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Person

Kelly Smalling

Research Hydrologist (RGE)

New Jersey Water Science Center

Email: ksmall@usgs.gov
Office Phone: 609-771-3900
Fax: 609-771-3915
ORCID: 0000-0002-1214-4920

Location
NJ WSC Lawrenceville 1
3450 Princeton Pike
Suite 110
Lawrenceville , NJ 08648
US

Supervisor: Jon A Janowicz
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The data presented include concentrations of 10 metals in sediments and composite larval amphibian tissues from 20 wetlands across the United States. Sixteen of the wetlands were sampled in 2019 and four were sampled in 2015-2016. Where possible both larval anurans (frogs and toads) and salamanders were collected from each wetland. The data also include information on metal concentrations in amphibian tissues after the gut contents were removed to understand metal bioaccumulation potential and the molar ratio of selenium to mercury in each tissue composite sample. This data release supports the following publication: Smalling, K.L., Oja, E.B., Cleveland, D.M., Davenport, J.M., Eagles-Smith, C., Grant, E.H.C., Kleeman,...
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The data included here were gathered to determine the effects of cattle grazing on wetland water quality in the Klamath National Wildlife Refuge in Oregon. Surface water samples from sites representing a range of grazing histories were collected between June and October in 2017 and 2018. Samples were analyzed for nutrients (ammonia, nitrate plus nitrite, nitrite, and orthophosphate), total coliforms, E. coli, enterococci, and estrogenicity by U.S. Geological Survey laboratories. Basic water quality parameters such as temperature, pH, turbidity and specific conductance were also collected in the field during each site visit. Quality assurance samples (blanks and replicates) as well as method information is also included...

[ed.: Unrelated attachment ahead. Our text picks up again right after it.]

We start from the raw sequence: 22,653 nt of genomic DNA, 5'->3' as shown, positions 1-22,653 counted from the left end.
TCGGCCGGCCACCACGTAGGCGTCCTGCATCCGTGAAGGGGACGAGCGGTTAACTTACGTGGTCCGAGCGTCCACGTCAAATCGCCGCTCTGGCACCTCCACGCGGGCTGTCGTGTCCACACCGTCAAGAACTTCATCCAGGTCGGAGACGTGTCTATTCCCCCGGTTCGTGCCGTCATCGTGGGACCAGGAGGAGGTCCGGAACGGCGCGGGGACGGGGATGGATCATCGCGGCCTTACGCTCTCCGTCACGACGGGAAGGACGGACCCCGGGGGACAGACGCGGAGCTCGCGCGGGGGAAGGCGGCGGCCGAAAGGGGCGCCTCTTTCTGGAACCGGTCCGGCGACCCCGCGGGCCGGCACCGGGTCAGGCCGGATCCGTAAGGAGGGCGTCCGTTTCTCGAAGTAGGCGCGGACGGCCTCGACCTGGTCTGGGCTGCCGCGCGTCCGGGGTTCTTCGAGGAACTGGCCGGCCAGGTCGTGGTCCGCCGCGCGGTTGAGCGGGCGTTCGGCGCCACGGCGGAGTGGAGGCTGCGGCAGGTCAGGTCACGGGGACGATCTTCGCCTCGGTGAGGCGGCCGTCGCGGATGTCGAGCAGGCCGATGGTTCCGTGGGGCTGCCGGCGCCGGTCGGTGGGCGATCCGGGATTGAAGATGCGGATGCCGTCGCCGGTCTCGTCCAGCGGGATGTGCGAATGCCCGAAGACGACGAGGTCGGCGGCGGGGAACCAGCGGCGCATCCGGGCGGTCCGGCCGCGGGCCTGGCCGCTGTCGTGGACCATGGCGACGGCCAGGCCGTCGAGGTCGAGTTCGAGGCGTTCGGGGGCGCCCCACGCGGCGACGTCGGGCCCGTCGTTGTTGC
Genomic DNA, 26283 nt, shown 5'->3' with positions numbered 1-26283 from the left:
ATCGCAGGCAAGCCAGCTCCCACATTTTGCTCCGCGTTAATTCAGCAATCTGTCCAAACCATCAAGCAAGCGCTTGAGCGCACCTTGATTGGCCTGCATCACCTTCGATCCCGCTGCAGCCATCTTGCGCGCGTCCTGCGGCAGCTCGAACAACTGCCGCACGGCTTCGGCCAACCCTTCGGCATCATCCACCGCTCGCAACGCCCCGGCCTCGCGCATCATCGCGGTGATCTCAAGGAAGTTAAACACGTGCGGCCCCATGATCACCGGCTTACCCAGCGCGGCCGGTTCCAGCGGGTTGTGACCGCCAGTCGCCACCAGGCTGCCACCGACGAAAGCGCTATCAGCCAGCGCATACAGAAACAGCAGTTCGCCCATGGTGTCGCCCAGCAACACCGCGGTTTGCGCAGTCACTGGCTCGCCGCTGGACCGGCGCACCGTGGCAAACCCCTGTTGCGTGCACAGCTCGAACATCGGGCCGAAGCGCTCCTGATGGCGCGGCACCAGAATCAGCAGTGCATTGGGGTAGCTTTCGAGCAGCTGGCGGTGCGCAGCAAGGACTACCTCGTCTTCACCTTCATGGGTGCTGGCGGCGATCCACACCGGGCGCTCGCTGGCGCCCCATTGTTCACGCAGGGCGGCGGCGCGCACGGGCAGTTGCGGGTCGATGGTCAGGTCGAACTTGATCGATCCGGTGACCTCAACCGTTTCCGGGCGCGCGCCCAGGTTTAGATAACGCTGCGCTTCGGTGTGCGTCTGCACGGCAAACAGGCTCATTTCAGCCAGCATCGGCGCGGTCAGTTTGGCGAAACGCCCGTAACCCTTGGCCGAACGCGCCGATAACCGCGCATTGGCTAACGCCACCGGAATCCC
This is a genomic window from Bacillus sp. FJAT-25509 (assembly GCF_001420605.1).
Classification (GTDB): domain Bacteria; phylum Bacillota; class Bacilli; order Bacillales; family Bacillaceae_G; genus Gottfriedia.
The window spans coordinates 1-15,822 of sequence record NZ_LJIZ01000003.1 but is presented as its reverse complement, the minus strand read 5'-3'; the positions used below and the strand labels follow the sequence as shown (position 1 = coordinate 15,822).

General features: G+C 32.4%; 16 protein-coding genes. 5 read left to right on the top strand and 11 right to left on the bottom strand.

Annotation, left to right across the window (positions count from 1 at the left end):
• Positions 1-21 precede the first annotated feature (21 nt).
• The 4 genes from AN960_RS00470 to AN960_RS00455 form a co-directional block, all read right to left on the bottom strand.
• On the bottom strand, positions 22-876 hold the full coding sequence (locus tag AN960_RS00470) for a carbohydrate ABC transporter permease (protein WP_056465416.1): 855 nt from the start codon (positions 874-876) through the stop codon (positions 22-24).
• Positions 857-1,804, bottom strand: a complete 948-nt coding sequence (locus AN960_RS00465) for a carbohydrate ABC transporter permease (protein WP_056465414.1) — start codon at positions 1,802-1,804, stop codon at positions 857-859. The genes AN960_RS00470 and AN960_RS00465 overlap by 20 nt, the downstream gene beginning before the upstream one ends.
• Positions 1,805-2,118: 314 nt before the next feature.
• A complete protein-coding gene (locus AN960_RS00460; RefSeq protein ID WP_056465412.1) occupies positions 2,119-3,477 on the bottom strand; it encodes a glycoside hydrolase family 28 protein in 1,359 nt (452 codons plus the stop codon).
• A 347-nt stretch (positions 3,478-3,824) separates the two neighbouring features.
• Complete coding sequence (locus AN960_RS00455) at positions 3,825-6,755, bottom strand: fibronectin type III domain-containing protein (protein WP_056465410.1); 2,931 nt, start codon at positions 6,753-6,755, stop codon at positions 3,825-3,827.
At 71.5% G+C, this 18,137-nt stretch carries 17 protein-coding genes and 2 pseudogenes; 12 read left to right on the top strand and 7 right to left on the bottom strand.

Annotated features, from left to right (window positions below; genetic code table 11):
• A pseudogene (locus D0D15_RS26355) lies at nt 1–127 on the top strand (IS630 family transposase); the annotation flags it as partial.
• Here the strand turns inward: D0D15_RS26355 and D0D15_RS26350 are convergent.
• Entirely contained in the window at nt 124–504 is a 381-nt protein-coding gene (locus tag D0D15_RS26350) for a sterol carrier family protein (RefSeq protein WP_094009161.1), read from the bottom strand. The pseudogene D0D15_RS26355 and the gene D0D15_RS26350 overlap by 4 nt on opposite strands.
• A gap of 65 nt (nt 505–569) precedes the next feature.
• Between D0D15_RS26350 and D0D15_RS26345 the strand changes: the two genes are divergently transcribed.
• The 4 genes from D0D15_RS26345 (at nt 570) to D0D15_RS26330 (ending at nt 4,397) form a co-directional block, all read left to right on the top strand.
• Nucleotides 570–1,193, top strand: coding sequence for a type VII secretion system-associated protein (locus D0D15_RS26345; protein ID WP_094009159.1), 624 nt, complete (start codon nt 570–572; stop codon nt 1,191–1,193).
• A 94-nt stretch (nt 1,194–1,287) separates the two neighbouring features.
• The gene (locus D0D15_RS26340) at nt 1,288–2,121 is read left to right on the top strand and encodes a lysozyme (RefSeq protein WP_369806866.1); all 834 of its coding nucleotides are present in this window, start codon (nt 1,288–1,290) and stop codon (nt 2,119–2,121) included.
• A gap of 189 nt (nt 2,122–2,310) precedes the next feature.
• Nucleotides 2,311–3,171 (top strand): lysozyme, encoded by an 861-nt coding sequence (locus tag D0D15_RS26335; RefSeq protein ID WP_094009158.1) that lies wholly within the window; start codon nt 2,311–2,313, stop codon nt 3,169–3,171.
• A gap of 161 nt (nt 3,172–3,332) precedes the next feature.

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The data include concentrations of current use pesticides in tissues of larval wood frog (Lithobates sylvaticus) and spotted salamander (Ambystoma maculatum) and the presence of ranavirus in wood frogs and spotted salamanders from three northeastern National Wildlife Refuges sampled in 2013 and 2014. The data also include estrogenicity, protein phosphatase 2A inhibition and a suite of 15 major and minor elements in sediment screened using portable X-Ray Fluorescence. The data include sediment and tissue samples collected from 16 wetlands at the Patuxent Research Refuge (PRR) in central Maryland, USA, 15 wetlands at the Assabet River and Oxbow National Wildlife Refuges (EMASS) in eastern Massachusetts, USA, and nine...
The Chesapeake Bay is the largest estuary in the US, and provides critical resources to fish, wildlife and people that use the 64,000 square mile watershed. For more than a decade, adverse effects potentially associated with exposure to endocrine disrupting chemicals (EDCs) have been observed in the Bay watershed. Our goal is to provide the scientific data and understanding about the environmental transport, fate, exposure pathways, and ecological effects of EDCs and pathogens using a combination of field and laboratory studies, geospatial analyses and risk assessment models. The USGS has a critical role to provide scientific information and work with Federal, State, and academic science partners to develop research...
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Concentration and quality assurance results for organic compounds and bioassay endocrine activity results analyzed at the U.S. Geological Survey National Water Quality Laboratory, Denver, Colorado, Organic Chemistry Research Laboratory, Sacramento, California, the Organic Geochemistry Research Laboratory, Lawrence, Kansas, and the U.S. Environmental Protection Agency, Office of Research and Development, Center for Public Health and Environmental Assessment, Public Health and Integrated Toxicology Division, Durham, North Carolina, for the 2019 tapwater study conducted in North Dakota and South Dakota, USA. This project is part of the U.S. Geological Survey, Ecosystems Mission Area, Environmental Health Water and...
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